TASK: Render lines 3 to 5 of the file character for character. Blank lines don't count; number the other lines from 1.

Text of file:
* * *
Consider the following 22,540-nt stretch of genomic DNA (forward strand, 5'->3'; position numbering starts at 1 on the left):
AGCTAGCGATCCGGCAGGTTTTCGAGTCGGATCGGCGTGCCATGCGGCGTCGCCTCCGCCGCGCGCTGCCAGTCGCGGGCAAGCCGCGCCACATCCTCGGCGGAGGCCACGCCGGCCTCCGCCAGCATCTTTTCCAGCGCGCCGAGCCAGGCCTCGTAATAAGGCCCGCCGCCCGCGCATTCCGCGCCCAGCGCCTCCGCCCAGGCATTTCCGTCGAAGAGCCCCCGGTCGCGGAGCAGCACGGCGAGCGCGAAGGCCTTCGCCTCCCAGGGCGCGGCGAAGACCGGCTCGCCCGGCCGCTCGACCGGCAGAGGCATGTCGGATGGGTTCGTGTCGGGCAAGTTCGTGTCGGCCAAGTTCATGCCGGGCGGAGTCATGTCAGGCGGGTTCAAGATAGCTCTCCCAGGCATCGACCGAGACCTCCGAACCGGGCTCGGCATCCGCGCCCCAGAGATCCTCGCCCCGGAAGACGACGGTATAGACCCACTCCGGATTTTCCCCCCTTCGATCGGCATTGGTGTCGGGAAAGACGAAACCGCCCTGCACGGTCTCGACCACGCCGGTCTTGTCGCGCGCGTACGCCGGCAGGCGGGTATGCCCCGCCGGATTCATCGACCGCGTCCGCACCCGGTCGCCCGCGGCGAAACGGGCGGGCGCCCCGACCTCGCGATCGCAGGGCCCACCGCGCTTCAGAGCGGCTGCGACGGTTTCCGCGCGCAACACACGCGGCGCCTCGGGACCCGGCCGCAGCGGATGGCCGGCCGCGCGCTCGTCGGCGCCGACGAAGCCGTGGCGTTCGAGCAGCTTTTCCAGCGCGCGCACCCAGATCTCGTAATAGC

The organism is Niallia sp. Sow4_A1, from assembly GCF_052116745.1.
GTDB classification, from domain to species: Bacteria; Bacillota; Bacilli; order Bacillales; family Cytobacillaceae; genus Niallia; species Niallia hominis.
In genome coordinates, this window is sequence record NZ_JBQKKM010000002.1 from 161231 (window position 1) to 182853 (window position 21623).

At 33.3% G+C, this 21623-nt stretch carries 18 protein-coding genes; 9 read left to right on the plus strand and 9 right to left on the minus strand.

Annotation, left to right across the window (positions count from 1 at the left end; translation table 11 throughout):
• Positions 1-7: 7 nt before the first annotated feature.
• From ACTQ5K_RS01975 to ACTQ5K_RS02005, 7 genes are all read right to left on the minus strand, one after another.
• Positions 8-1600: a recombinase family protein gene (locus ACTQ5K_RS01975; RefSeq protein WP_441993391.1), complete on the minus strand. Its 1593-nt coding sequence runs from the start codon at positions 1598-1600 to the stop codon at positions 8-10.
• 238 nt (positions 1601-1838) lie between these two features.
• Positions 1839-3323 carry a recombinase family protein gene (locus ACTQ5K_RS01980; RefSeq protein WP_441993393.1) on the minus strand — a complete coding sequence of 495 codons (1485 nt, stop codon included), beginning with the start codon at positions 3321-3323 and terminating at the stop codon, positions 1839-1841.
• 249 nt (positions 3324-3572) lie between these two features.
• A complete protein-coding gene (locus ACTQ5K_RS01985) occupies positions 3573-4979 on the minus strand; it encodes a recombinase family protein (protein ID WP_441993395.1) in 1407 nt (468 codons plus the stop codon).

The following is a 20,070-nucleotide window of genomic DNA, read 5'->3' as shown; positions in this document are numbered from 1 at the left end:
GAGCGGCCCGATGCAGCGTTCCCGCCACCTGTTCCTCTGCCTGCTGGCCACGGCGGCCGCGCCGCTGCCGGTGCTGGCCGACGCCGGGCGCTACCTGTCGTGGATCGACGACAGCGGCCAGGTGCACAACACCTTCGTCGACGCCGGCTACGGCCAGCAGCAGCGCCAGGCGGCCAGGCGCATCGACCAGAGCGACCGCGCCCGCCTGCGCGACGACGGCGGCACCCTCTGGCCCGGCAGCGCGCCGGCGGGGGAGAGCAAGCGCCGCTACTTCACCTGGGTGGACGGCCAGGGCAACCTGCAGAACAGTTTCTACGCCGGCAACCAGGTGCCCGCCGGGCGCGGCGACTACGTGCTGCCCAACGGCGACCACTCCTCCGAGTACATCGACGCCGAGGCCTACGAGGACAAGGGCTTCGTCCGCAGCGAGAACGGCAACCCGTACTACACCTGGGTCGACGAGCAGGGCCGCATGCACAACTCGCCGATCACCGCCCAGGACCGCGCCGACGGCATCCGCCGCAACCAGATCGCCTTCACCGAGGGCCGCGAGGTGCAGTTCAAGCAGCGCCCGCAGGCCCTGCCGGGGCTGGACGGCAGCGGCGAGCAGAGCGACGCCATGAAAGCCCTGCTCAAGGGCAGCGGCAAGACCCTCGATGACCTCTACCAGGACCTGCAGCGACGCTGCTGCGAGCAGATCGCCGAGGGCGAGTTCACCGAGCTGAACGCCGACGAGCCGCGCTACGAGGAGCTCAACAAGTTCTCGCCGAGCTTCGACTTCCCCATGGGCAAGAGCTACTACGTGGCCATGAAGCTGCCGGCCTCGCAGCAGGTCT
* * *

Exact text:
The organism is Niallia sp. Sow4_A1, from assembly GCF_052116745.1.
GTDB classification, from domain to species: Bacteria; Bacillota; Bacilli; order Bacillales; family Cytobacillaceae; genus Niallia; species Niallia hominis.
In genome coordinates, this window is sequence record NZ_JBQKKM010000002.1 from 161231 (window position 1) to 182853 (window position 21623).